Beginning with the Known backing pixel, its Red signal level is compared to the Red signal level of an adjacent pixel. If the difference between the Red signal levels are zero, within a small tolerance or window, the Red component of the adjacent pixel is accepted as a candidate for a backing pixel. This same procedure is repeated for the green signal, and for the blue signal. When the adjacent unidentified pixel signal level of each color falls within its window established at the known backing pixel, all three colors are successful candidates, and all three candidates must be present to qualify and accept the unidentified pixel as a known backing pixel.

Eventually a pixel will be examined where one or two or all three or its individual colors will fail to fit into the window prepared for each backing pixel color. This will occur when the pixel is that of a part of a subject. The fact that the signal level of only one color is above or below the acceptance window is enough to detect the presence of a subject, the use of the three candidates, with small windows, provides excellent discrimination between backing pixels and subject pixels.

Signal Level Range

Many visual storage devices or memories for images use eight bit encoding to provide signal levels from 1 (one) to 255 levels. The smallest signal level increment is therefore 1 part out of 255. Cameras are adjusted manually or automatically to place white, such as a well illuminated white shirt, at a signal level of about 200. The signal levels from 200 to 255 are typically reserved by the camera for very bright objects such as sequins, reflections from glossy subjects, or a chrome bumper. The effective signal level range is therefore about 200 levels. Since white consists of equal levels of Red, Blue, and Green, then each color has a signal level range of 200. In a range of 200 levels, the difference between levels is one half of one percent. This luminance difference is also the limit of the human eye to detect a brightness change. Signal level changes of a given color below one half of one percent are not visible. A signal level of one unit, is one out of a range of two hundred units of signal level.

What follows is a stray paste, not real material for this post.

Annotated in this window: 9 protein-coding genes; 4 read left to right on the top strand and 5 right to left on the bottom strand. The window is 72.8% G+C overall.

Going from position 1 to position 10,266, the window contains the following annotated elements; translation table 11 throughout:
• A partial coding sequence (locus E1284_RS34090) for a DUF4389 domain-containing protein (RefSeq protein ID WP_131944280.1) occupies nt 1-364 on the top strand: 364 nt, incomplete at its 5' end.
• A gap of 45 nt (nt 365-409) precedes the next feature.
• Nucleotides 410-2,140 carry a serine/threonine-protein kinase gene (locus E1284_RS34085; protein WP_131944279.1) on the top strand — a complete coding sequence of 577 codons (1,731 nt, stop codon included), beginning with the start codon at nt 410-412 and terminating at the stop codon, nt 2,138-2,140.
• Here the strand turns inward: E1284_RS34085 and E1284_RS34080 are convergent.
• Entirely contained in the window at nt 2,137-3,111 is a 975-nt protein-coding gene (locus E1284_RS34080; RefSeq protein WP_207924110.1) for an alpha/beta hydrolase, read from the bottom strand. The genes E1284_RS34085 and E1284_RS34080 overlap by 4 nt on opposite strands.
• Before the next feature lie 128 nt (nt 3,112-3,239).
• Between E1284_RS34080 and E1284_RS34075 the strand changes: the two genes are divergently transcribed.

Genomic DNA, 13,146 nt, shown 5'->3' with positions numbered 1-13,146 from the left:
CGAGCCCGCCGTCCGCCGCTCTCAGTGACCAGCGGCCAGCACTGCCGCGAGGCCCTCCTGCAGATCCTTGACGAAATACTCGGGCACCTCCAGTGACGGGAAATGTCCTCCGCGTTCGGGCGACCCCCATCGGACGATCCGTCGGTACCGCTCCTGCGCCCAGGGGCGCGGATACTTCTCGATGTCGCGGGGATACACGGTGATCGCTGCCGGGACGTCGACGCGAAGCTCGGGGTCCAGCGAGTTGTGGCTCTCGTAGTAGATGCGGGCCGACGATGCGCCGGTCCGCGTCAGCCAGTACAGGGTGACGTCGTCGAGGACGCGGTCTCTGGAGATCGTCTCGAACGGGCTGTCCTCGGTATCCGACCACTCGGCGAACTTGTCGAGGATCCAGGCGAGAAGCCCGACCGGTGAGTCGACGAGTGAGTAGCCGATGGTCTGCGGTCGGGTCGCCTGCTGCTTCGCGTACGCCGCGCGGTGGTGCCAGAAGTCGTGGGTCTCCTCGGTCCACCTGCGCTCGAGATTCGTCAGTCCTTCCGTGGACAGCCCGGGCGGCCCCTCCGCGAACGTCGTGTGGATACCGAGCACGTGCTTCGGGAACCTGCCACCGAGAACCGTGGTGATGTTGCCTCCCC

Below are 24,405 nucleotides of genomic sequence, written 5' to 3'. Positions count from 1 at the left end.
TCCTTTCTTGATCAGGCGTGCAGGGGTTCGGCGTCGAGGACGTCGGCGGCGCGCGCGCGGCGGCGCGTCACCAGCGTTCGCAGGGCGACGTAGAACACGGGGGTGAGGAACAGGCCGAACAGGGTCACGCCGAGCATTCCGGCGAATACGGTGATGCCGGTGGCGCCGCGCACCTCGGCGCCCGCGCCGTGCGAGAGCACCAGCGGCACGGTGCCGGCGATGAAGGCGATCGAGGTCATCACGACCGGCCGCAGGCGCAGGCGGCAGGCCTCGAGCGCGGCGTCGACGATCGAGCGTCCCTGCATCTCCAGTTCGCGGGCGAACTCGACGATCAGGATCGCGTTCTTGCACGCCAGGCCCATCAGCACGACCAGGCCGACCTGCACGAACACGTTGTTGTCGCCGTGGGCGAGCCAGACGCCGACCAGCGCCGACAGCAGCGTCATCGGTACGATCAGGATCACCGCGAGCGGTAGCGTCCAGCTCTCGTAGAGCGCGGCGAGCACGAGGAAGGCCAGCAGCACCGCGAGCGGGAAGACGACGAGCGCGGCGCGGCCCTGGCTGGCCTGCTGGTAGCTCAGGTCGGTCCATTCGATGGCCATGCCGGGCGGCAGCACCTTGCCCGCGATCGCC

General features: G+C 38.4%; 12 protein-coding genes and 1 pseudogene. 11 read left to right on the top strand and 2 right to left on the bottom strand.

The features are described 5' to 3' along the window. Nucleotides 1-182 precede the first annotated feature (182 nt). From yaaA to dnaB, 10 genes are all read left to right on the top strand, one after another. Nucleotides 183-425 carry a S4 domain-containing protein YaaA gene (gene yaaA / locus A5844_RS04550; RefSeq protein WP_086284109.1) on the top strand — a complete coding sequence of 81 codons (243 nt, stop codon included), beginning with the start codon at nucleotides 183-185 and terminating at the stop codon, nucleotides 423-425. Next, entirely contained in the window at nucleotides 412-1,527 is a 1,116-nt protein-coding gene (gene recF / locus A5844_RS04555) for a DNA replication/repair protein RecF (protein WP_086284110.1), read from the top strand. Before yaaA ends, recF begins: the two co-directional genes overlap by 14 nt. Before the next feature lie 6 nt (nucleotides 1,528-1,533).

The Backing Pixel Acceptance Window

One should expect, that after tracking a number of backing pixels of equal signal level, that the signal level will increase or decrease as the backing luminance increases or decreases. FIG. 1, item 10 shows 17 dots representing 17 adjacent backing pixels along a horizontal scan line. The scale 11 is a scale of pixel signal levels that may vary from about 200 to a low of zero.